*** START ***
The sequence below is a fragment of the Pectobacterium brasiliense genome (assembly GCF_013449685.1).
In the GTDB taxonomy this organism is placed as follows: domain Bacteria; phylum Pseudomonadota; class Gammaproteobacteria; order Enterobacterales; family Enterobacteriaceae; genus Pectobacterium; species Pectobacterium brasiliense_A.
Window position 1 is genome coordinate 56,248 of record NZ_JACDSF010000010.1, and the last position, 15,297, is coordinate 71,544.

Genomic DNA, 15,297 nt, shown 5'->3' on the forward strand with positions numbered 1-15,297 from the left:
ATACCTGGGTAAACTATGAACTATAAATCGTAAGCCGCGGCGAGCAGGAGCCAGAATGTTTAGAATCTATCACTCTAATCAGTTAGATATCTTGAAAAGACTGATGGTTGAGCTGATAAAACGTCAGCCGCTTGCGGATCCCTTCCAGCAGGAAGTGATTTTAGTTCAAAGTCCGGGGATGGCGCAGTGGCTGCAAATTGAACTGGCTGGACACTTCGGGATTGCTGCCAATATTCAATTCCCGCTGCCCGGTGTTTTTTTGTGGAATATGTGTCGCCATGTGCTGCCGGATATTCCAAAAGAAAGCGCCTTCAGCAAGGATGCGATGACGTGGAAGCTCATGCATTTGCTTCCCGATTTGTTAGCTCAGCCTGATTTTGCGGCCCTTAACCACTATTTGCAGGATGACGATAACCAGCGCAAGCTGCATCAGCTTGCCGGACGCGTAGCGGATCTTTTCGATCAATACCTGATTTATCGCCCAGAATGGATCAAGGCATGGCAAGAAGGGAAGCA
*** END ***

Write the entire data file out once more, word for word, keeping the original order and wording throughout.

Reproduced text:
The sequence below is a fragment of the Pectobacterium brasiliense genome (assembly GCF_013449685.1).
In the GTDB taxonomy this organism is placed as follows: domain Bacteria; phylum Pseudomonadota; class Gammaproteobacteria; order Enterobacterales; family Enterobacteriaceae; genus Pectobacterium; species Pectobacterium brasiliense_A.
Window position 1 is genome coordinate 56,248 of record NZ_JACDSF010000010.1, and the last position, 15,297, is coordinate 71,544.

Genomic DNA, 15,297 nt, shown 5'->3' on the forward strand with positions numbered 1-15,297 from the left:
ATACCTGGGTAAACTATGAACTATAAATCGTAAGCCGCGGCGAGCAGGAGCCAGAATGTTTAGAATCTATCACTCTAATCAGTTAGATATCTTGAAAAGACTGATGGTTGAGCTGATAAAACGTCAGCCGCTTGCGGATCCCTTCCAGCAGGAAGTGATTTTAGTTCAAAGTCCGGGGATGGCGCAGTGGCTGCAAATTGAACTGGCTGGACACTTCGGGATTGCTGCCAATATTCAATTCCCGCTGCCCGGTGTTTTTTTGTGGAATATGTGTCGCCATGTGCTGCCGGATATTCCAAAAGAAAGCGCCTTCAGCAAGGATGCGATGACGTGGAAGCTCATGCATTTGCTTCCCGATTTGTTAGCTCAGCCTGATTTTGCGGCCCTTAACCACTATTTGCAGGATGACGATAACCAGCGCAAGCTGCATCAGCTTGCCGGACGCGTAGCGGATCTTTTCGATCAATACCTGATTTATCGCCCAGAATGGATCAAGGCATGGCAAGAAGGGAAGCA